SAN FRANCISCO — A man charged with the theft of $600 million in pension funds in San Francisco’s Bay Area is claiming that he was the victim of a government-funded job title.
Eric G. DeMenez, 44, of San Francisco, is scheduled to be arraigned on Wednesday in the U.S. District Court for the Northern District of California.
The San Francisco District Attorney’s Office announced on Monday that DeMinez had been arrested and charged with two counts of identity theft and one count of grand theft.
DeMenez is scheduled for a court appearance on Wednesday.
In an affidavit filed in court on Tuesday, DeMortes attorneys said the alleged scheme was initiated by the City of San Diego’s Office of Retirement Systems and its Department of Human Resources, which employs approximately 20,000 workers, including about 2,400 in the San Francisco region.
The alleged scheme began in 2014, when DeMorts office was contacted by a company called Human Resources Group LLC that said it had an internal employee in the company’s human resources department.
De Menez told the agency that the employee, who he identified as Kevin, had been a former employee and he had never met him.
The employee told the department that Kevin had left the office at the end of July and that he had left his belongings behind.
De menez then told Human Resources that he and Kevin had exchanged emails and that Kevin would be moving out of the office on Oct. 16.
The next day, Kevin told Human Services that he wanted to leave for work, according to the affidavit.
Kevin also told Human Relations that he would take some belongings, including his laptop computer, and move to a different office, according the affidavit, and that the department should call the San Diego Police Department.
On Oct. 17, Human Resources informed DeMors office that he could not return to work.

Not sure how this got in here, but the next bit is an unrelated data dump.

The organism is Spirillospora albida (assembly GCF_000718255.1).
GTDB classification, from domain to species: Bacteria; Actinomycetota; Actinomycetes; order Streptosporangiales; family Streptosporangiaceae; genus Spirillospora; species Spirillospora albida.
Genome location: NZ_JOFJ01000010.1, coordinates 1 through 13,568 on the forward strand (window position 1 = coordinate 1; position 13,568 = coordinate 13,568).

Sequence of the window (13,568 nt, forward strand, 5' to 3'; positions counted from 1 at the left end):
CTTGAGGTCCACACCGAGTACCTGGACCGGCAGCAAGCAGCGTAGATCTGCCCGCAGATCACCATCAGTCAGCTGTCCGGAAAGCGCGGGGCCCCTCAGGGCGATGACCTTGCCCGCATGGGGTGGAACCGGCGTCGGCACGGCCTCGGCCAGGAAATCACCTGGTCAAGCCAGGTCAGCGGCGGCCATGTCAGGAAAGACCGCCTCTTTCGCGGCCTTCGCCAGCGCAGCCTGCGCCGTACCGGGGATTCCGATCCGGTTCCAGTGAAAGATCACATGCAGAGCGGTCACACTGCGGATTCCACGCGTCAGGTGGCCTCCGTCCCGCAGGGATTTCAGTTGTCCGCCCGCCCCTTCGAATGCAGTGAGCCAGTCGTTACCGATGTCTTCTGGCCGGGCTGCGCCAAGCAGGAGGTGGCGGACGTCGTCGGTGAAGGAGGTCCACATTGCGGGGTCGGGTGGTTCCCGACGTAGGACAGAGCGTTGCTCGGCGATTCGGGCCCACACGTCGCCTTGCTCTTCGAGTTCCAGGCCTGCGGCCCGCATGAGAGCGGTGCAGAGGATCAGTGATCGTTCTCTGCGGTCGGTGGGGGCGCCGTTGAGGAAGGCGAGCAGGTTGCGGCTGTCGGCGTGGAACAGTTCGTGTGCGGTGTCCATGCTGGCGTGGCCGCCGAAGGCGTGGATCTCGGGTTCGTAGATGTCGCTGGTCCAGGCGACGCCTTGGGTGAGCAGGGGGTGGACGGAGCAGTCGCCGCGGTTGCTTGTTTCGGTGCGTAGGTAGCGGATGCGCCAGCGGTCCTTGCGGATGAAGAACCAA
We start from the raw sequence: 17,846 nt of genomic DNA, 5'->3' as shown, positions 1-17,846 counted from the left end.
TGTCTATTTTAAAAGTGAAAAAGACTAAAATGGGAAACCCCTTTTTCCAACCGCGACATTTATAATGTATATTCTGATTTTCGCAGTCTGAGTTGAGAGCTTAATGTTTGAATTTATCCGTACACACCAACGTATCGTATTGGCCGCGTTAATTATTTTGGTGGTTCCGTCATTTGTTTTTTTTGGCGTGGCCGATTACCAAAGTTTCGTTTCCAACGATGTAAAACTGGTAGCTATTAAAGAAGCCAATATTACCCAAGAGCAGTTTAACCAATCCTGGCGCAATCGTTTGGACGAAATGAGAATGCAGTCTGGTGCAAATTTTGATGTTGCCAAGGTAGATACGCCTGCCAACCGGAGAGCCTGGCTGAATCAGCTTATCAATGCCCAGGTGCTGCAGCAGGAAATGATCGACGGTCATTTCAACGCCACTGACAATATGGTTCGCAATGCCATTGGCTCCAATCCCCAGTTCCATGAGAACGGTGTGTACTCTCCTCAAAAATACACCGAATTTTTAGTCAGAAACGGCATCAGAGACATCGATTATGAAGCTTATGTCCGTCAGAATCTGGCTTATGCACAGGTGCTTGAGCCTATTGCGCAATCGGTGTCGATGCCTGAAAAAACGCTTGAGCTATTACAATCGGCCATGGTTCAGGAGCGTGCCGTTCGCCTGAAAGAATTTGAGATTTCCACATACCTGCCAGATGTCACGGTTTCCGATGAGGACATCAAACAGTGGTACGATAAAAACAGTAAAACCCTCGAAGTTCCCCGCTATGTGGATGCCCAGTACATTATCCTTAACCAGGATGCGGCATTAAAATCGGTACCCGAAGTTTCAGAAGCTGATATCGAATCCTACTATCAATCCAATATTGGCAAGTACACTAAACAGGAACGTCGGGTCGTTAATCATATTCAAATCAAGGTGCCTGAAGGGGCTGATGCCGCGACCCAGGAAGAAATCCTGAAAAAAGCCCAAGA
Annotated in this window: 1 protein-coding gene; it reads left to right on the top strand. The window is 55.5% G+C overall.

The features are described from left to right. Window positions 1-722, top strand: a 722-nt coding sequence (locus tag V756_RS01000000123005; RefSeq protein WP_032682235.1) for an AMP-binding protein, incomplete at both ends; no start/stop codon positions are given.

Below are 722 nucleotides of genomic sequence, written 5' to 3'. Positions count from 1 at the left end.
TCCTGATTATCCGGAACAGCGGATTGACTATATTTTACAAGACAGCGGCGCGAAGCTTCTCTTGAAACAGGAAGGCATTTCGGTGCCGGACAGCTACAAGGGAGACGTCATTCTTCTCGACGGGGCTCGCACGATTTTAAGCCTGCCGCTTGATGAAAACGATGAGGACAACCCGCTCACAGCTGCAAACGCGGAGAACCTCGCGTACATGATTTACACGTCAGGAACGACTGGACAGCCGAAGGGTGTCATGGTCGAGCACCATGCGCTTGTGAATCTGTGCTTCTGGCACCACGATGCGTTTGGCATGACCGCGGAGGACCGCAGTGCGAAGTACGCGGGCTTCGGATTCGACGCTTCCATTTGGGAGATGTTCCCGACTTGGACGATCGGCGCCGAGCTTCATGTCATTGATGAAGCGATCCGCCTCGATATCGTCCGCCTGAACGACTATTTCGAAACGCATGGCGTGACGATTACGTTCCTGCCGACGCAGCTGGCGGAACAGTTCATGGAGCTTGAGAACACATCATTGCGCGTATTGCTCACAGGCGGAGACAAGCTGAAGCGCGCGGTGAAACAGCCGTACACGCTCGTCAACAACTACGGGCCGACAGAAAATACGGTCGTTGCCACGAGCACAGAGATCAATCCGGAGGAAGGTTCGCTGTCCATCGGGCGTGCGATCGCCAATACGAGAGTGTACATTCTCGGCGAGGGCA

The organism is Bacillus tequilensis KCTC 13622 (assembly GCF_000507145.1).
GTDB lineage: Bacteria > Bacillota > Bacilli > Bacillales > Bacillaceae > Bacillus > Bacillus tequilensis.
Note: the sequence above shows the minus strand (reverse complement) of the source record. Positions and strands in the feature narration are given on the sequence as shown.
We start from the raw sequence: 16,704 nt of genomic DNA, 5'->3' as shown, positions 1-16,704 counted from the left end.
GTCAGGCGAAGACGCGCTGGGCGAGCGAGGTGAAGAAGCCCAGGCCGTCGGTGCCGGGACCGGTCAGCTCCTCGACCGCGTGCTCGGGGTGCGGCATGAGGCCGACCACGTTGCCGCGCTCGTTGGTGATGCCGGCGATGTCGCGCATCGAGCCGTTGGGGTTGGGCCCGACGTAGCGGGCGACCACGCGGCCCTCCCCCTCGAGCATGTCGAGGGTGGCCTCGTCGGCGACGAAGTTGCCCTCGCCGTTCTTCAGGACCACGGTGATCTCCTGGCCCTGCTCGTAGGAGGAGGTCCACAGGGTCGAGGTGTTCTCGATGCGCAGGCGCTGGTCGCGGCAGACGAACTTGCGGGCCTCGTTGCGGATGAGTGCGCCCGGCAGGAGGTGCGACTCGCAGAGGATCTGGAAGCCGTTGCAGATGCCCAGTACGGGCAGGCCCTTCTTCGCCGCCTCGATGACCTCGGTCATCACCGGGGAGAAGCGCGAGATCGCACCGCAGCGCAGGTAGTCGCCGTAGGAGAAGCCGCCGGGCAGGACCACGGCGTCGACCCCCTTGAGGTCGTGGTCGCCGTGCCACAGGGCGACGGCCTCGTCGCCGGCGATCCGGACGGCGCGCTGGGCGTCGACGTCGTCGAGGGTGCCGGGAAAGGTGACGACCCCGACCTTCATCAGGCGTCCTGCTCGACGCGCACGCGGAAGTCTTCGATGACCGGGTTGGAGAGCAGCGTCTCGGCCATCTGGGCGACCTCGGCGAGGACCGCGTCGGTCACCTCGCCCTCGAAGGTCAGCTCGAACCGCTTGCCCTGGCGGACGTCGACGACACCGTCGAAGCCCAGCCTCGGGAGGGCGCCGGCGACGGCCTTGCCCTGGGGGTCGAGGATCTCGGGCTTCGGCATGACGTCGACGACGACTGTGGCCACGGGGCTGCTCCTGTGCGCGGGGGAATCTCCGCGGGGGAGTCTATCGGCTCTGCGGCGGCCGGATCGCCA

De Menez was told he could return to the office after receiving training and would be assigned another position.
De Mores office was notified by Human Resources on Oct 30 that he needed to get his personal belongings out of San Jose and to take his laptop and work equipment to the San Jose Police Department to have it shipped out, according.
De Mores was told that he did not need to return to his office.
In addition to the stolen funds, Human Rights told Human Resource that he stole an additional $845,000 from Human Resources for his own personal use, according, according in the affidavit and a separate statement.
Human Resources also told the San Mateo County district attorney that De Mors personal information was being sold on the dark web, according on the affidavit in which the company alleged that the information had been used to buy illegal items.
Human resources said it did not believe DeMoss was the intended target of the scheme.
DeMorés defense attorney, John M. Reiss, said that he believes DeMoes attorneys’ statements that the fraud was the result of a legitimate governmental position, not the misuse of human resources funds.
The city of San Mateos Office of the Treasurer and the City Council did not immediately return a call seeking comment on the criminal charges.